McGruff the Crime Dog and Nancy Reagan must have been busy. Two former federal prosecutors testifying at a House Judiciary hearing on Friday said the U.S. is winning the war on drugs and claimed to "represent" poor communities of color.
One of them, confronted with data about how drug laws disproportionately impact blacks, pled ignorance and refused to change his mind, saying, "I cannot argue the statistics."
The hearing was held as part of the Judiciary Committee's task force on overcriminalization, which is considering whether the federal government should alter laws that strip federal judges of their discretion in sentencing defendants, particularly for drug crimes. Attorney General Eric Holder has endorsed reforming "draconian" minimum sentences.
Even after the passage of 2010 reforms, it still takes only 28 grams of crack versus 500 grams of powder cocaine to force a five-year mandatory minimum. Ninety-three percent of crack cocaine traffickers sentenced in 2013 were black or Hispanic, according to U.S. Sentencing Commission statistics.
But former North Carolina Assistant U.S. Attorney Eric Evenson told the panel -- which included pro-reform African-American Democrats such as Reps. John Conyers (Mich.), Bobby Scott (Va.) and Hakeem Jeffries (N.Y.) -- that prosecutors like him "represent poor communities of color who are sick and tired of that drug trafficker abiding by that kind of behavior in the district."
"Quite frankly, I am personally offended when I hear charges of racism," said Evenson. "The laws are race neutral, we go where the battle is hottest, we represent people that are victimized by this activity. It doesn't make any difference what neighborhood it is. I've never prosecuted anybody on the basis of race."
Rep. Steve Cohen (D-Tenn.) said that blacks are eight times more likely to be arrested than whites for marijuana possession. According to the ACLU, this is true in three states and the District of Columbia, while nationally, African-Americans are 3.73 times more likely to undergo arrests than whites.
"Sir, I cannot argue the statistics," Evenson replied. "All I can tell you is that on a daily basis I deal with drug agents that are black, white, Indian. I have drug dealers that are black, white Indian in our district. We have prosecuted wherever the evidence led us."
But Evenson did not seem to have convinced Cohen or the other Democratic members of the panel.
“To say that poor communities of color support profiling, investigative, and charging drug policies that disproportionately impact them, cripple their communities, and ignore white collar crime does not comport with reality," Conyers said in a statement after the hearing. "We need to focus on rehabilitation and deterrence in ways that work, rather than stubbornly sticking to retribution and incapacitation, which has not worked."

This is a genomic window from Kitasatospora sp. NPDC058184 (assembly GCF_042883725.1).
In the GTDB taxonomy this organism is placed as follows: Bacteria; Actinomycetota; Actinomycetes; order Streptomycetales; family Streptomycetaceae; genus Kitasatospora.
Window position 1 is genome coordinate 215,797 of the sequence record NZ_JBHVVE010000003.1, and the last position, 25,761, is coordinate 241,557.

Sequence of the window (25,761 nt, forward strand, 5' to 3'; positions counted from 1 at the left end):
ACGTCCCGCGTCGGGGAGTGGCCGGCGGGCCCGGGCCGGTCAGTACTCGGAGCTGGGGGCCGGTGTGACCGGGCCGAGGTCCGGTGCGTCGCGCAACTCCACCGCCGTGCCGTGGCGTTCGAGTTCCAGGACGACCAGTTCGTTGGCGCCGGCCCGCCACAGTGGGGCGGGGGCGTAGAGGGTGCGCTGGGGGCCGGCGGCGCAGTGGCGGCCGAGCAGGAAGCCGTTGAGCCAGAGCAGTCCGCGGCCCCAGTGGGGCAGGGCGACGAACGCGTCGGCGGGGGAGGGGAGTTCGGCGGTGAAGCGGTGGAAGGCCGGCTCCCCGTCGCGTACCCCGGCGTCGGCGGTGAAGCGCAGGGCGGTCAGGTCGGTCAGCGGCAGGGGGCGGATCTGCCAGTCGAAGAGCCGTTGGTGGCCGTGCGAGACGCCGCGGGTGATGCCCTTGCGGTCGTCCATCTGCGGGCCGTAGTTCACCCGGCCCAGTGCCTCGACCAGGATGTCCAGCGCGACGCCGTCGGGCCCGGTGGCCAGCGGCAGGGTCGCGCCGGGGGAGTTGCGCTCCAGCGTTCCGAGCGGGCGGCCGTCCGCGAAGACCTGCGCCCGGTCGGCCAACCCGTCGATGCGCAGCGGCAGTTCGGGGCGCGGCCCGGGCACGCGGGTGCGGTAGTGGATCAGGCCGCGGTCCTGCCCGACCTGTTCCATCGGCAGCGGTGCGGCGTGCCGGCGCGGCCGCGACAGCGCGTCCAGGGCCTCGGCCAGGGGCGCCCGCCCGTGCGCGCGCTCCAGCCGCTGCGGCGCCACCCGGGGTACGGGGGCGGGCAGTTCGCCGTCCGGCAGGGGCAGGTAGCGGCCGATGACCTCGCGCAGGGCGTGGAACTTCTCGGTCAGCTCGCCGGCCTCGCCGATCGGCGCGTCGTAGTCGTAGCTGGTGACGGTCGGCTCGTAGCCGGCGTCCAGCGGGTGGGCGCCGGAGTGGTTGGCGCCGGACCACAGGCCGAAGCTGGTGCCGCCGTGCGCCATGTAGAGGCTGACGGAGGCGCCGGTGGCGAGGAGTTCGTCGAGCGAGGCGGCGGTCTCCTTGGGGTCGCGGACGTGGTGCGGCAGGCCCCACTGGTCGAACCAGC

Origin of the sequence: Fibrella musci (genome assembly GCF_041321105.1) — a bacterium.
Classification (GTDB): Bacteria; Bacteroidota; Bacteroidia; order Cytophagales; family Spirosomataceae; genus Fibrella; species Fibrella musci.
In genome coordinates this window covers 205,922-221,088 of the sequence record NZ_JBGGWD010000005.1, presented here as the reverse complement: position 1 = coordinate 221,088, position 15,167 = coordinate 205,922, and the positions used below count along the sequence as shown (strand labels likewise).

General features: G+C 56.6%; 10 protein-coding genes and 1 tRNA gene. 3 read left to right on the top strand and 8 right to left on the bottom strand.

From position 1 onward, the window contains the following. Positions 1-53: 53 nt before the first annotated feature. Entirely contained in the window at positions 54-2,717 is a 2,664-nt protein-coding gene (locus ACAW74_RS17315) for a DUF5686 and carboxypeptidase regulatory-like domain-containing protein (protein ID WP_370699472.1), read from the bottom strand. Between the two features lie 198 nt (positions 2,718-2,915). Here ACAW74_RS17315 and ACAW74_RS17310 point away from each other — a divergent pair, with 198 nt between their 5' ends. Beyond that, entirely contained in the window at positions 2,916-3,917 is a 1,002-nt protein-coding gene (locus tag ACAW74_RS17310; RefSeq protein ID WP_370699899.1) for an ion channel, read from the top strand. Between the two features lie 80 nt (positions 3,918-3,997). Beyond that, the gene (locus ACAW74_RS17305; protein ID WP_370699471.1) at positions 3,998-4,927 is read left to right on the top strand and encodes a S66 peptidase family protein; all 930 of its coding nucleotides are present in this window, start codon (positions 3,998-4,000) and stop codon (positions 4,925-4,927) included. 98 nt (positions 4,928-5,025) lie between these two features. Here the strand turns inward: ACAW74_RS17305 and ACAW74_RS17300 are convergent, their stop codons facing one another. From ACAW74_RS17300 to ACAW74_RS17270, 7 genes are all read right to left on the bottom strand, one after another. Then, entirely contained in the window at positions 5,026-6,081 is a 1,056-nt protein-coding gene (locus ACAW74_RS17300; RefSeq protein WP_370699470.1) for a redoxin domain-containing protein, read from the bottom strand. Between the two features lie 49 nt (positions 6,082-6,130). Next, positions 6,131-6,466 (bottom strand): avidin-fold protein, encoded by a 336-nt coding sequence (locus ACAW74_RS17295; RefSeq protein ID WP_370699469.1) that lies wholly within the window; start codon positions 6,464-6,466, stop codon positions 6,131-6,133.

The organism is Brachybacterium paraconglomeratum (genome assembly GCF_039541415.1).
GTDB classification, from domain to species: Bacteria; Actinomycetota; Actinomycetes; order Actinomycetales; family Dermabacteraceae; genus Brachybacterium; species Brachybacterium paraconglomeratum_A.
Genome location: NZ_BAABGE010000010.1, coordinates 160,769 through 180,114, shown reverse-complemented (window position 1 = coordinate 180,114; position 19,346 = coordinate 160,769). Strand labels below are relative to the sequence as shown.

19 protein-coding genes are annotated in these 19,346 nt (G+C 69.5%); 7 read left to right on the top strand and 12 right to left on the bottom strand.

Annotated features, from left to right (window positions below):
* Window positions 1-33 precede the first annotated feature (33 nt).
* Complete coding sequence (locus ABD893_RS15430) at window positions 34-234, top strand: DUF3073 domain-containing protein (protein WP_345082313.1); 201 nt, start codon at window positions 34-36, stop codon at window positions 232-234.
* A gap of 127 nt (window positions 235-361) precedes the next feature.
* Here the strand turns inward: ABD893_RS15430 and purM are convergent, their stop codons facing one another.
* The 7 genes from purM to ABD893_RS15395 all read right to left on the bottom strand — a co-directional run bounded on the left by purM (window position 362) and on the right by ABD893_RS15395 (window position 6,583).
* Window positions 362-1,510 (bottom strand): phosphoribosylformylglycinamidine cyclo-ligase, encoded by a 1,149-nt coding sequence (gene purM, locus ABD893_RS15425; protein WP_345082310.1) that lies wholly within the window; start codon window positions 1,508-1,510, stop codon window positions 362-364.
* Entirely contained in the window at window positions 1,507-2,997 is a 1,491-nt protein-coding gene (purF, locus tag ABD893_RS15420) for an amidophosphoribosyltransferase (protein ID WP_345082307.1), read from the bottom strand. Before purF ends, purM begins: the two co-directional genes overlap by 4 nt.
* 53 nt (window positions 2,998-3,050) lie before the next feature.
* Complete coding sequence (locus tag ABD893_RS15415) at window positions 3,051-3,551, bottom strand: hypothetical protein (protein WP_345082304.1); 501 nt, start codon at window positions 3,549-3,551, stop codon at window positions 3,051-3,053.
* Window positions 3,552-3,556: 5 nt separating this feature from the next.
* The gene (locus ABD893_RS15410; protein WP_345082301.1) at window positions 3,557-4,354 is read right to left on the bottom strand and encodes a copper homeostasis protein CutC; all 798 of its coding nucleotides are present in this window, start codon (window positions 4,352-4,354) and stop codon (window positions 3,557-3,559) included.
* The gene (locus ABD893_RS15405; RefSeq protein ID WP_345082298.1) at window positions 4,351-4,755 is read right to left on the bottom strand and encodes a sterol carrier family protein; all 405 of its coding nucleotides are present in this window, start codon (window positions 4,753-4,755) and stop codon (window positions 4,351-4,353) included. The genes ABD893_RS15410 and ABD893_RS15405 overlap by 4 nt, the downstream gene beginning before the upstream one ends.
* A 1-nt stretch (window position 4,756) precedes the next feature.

Evenson was representing the National Association of Assistant United States Attorneys, which has previously come out against Holder's push to reform mandatory minimums, claiming that they target only the most serious criminals. The NAAUSA also circulated a letter from former federal counter-narcotics officials who proudly stated that they "served in the war on drugs."
Evenson seemed particularly concerned that the loss of mandatory minimums would strip federal prosecutors of one of their key leverage points against drug offenders. Faced with tough minimums, many feel forced to cooperate.
"We will not be able to go after the biggest drug dealers unless we have witnesses," he said. "This is a hard, mean business we're in."
He and another former federal prosecutor, William Otis, said the U.S. should stick to harsh mandatory minimum punishments.
"We know what works and we know what fails. What fails is what we had in the 1960s and 70s, when we had a feckless and unrealistic belief in rehabilitation and not really a belief in incarceration," Otis said. "What works is what we've done for the last 30 years."
But witnesses on the other side, like Marc Levin from the conservative criminal justice reform group Right on Crime, rattled off statistics about successes in states that have recently reduced or eliminated mandatory minimums. For example, South Carolina got rid of a host of mandatory minimums in 2010, and since then, the state has seen its crime rate go down by 14 percent.
"After decades of expensive, excessive drug sentencing laws, it’s telling that today’s supporters of those laws are retired prosecutors who are using talking points from the 1980s," said Julie Stewart, president of Families Against Mandatory Minimums, a non-profit group working to reform sentencing laws. "Drugs are a serious problem, but 30 years of locking up drug users and sellers alike for decades hasn’t solved it."
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